of the inside. We then headed south to see the Château
de Cheverny but it
had closed early, so we only got
the photo at left taken through the trees. We then headed
back west toward Tours and Azay-le-Rideau.
Azay-le-Rideau, Kathryn saw signs that said "Boar Chaussée"
(Boar Roadway). Just as she
said it would be cool if we saw a boar, we abruptly came across
several vehicles stopped on the road with flashing lights.
Three beagles were attacking a boar in the middle of the road.
The car in front of us screeched to a halt, two guys jumped out
and grabbed the boars legs and through it into the ditch.
Wild boar hunting is a big sport in the Loire valley.
Everything happened so fast we did not get a picture.
We soon arrived at
the Renaissance jewel of Azay-le-Rideau. Surrounded by a sylvan dell on
the banks of the River Indre, this pleasant town is famed for its
white-walled Renaissance pleasure palace. The 16th-century Château
d'Azay-le-Rideau was created as a literal fairy-tale castle, built
from 1518 to 1527 and one of the earliest French Renaissance
châteaux. Built on an island in the Indre River, its foundations
rise straight out of the water. Unfortunately we arrived a
few minutes after the 5:30 pm closing and I was only able to
take this photo of the exterior walls.
We took the back
roads for awhile and then got on the motorway at Angers.
It was now 6:00 pm and we had 350 km yet to go. It was
soon dark and we took the Rennes exit by mistake at a
roundabout which took us off the freeway. Shades of Pisa,
Italy we drove all over northwestern France in the dark before
finally arriving at the Rennes ring road. We took the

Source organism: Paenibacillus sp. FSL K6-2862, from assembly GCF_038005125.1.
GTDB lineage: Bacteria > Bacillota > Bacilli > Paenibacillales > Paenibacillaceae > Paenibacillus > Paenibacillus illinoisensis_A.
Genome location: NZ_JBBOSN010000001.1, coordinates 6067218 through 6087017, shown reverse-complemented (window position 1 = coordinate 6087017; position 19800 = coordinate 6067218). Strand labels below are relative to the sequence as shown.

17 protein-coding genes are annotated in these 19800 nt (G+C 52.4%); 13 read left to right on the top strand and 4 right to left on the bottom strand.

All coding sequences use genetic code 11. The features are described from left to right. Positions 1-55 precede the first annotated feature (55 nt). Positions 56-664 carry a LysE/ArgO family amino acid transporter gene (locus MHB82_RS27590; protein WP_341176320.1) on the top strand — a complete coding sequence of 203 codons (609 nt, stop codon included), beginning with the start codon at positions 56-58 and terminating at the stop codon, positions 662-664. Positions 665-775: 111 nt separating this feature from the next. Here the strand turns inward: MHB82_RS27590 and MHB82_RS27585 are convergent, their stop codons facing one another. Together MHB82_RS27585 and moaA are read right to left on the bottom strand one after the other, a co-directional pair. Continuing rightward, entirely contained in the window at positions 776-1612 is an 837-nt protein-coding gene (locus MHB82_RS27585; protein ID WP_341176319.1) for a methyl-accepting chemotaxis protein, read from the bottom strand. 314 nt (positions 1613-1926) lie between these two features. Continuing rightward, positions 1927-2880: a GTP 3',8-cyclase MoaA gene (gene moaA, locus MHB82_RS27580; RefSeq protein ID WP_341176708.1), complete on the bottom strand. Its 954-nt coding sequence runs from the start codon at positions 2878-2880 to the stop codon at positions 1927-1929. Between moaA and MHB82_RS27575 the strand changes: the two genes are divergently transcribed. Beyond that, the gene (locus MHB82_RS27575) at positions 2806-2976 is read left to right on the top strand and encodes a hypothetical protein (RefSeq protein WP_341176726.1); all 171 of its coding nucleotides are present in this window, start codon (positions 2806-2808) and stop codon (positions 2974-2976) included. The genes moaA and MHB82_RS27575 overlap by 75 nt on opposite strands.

St. Malo exit which is what we wanted but suddenly there was
a sign that said Angers. Ken panicked, thinking we were
heading back to were we started and grabbed the next exit.
This took us into an industrial area of Rennes. Rennes is
the capital of Brittany and is a very large city with a
metropolitan population of 500,000. We spent the next 30
minutes driving in circles all over the city trying to find our
way out - it was dark and hard to see, a Sunday night and no one
around, and, of course, all the signs were in French, and Ken
was close to a nervous breakdown. We finally stumbled on a
sign for St. Malo and were on our way. Following the
provided by the B and B owner over
the phone that
Kathryn had written down, we took
the exit for Châteneuf
We were to go through this small town and then a short distance
through the countryside to
Saint Suliac - a chocolate box village
on a hill that slopes down to the River Rance. Of course,
we got lost and had to go back to Châteneuf.
We found Le Pub and Kathryn got better directions and we
eventually found our B and B at 10:15 pm. I think our
landlord was relieved that we finally showed up. Peter
(you can see him peeking out the door in the photo in the left
margin) helped carry our luggage up to the second floor and we
crawled into bed for a much needed rest.
remainder of our time in France, we were to see road signs for
Rennes quite often. Whenever this happened, Ken's left eye
developed a serious nervous tic.
Click here for a slide
show of Day 48 photos.